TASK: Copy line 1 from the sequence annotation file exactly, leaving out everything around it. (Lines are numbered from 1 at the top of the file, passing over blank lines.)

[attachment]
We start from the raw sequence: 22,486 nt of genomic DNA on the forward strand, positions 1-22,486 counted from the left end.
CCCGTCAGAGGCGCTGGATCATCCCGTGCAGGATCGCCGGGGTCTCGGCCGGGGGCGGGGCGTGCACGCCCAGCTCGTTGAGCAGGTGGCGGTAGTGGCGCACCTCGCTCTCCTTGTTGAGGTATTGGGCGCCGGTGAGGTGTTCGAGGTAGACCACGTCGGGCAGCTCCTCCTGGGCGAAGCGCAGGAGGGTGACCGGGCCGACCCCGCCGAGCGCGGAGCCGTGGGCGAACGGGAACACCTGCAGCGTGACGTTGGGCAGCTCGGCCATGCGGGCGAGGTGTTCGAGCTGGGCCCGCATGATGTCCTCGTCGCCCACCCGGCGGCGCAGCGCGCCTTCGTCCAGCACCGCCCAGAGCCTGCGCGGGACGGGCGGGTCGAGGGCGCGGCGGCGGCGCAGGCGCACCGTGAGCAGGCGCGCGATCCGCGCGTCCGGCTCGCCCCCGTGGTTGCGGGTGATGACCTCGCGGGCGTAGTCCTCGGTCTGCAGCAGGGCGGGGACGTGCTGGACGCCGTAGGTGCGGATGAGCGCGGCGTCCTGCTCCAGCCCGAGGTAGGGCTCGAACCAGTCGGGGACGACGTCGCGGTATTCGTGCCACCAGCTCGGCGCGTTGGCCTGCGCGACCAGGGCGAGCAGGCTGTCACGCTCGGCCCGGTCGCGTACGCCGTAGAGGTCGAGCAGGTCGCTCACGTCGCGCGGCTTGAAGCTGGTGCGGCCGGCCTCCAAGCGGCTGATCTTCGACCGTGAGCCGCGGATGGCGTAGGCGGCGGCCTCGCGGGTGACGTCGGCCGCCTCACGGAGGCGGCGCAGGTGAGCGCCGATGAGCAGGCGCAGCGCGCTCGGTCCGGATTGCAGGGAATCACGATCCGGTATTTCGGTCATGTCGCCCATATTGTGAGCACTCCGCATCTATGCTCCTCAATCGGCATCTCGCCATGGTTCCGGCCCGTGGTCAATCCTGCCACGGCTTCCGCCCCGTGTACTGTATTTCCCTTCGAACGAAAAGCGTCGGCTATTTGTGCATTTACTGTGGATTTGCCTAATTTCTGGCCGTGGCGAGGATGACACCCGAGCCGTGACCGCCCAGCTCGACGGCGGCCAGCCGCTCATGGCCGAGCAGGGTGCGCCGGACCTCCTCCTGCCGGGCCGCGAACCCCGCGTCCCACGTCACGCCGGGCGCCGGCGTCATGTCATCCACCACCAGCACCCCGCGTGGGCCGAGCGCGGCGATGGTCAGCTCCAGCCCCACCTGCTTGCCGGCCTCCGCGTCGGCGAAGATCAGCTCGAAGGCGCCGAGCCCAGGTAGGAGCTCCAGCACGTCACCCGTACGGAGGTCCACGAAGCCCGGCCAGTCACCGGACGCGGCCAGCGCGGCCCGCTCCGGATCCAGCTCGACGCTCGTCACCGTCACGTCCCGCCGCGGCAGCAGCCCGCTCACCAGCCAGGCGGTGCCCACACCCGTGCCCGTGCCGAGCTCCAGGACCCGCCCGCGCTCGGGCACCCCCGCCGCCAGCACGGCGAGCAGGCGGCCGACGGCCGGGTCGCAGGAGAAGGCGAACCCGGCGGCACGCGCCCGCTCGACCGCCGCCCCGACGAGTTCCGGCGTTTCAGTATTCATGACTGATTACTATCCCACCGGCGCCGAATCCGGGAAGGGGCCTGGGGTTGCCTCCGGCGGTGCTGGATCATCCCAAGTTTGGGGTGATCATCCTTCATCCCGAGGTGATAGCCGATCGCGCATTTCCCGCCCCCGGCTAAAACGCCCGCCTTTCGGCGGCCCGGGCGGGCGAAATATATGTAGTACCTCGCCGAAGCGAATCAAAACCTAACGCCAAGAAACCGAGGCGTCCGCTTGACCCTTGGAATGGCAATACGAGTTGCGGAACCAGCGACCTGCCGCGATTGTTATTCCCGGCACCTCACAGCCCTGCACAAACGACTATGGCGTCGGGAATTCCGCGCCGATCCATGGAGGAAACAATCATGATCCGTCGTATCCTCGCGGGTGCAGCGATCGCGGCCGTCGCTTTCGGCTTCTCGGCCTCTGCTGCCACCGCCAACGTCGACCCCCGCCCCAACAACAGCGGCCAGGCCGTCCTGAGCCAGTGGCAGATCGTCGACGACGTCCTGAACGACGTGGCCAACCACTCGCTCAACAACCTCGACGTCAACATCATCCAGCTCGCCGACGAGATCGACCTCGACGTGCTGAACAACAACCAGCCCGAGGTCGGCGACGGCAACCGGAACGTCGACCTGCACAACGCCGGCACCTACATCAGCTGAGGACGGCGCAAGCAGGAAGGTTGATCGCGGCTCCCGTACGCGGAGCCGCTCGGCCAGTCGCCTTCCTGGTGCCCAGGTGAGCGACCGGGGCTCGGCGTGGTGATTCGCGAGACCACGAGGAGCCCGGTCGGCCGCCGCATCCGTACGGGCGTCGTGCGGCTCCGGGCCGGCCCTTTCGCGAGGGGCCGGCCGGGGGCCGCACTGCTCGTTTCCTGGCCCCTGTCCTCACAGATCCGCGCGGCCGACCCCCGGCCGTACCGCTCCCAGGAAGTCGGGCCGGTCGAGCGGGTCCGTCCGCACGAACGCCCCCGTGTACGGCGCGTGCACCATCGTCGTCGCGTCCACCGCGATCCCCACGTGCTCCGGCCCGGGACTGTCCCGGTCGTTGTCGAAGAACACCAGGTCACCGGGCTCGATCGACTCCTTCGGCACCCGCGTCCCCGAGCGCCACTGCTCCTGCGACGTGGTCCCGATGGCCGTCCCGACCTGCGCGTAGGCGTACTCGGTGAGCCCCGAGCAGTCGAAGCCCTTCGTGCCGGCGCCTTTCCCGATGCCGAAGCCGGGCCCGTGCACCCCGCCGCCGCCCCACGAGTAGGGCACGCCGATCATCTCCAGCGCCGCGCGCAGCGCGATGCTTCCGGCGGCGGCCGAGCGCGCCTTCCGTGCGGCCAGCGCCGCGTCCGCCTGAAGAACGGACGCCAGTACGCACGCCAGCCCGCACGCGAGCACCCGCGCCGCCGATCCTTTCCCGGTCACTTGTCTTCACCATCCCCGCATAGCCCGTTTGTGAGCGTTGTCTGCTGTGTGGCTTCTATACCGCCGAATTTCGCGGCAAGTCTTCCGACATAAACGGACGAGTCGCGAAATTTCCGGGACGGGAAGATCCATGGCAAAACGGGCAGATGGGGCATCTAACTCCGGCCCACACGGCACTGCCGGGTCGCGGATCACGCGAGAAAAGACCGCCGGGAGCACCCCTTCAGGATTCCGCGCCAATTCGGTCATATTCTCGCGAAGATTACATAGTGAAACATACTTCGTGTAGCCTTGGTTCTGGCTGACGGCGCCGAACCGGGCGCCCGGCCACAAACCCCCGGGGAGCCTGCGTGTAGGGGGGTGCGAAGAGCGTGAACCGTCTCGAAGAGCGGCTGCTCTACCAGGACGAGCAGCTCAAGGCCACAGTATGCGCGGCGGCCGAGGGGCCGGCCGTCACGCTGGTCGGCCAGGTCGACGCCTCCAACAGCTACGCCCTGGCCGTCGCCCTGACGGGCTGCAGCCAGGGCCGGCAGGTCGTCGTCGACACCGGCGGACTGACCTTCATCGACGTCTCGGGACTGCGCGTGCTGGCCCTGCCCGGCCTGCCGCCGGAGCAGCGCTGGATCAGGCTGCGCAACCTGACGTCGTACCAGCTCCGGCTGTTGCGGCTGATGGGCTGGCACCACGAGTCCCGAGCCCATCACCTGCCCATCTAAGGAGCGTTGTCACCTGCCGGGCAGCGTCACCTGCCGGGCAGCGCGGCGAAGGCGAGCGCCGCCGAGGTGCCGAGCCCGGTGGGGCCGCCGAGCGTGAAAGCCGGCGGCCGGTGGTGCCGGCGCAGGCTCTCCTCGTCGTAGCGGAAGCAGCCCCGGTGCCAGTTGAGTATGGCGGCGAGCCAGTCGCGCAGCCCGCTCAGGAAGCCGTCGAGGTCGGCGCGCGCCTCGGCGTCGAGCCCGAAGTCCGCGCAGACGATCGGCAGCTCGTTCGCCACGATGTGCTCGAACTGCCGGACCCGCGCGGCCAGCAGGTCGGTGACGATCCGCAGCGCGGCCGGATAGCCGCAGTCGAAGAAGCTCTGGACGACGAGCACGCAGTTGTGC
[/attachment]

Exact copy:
We start from the raw sequence: 22,486 nt of genomic DNA on the forward strand, positions 1-22,486 counted from the left end.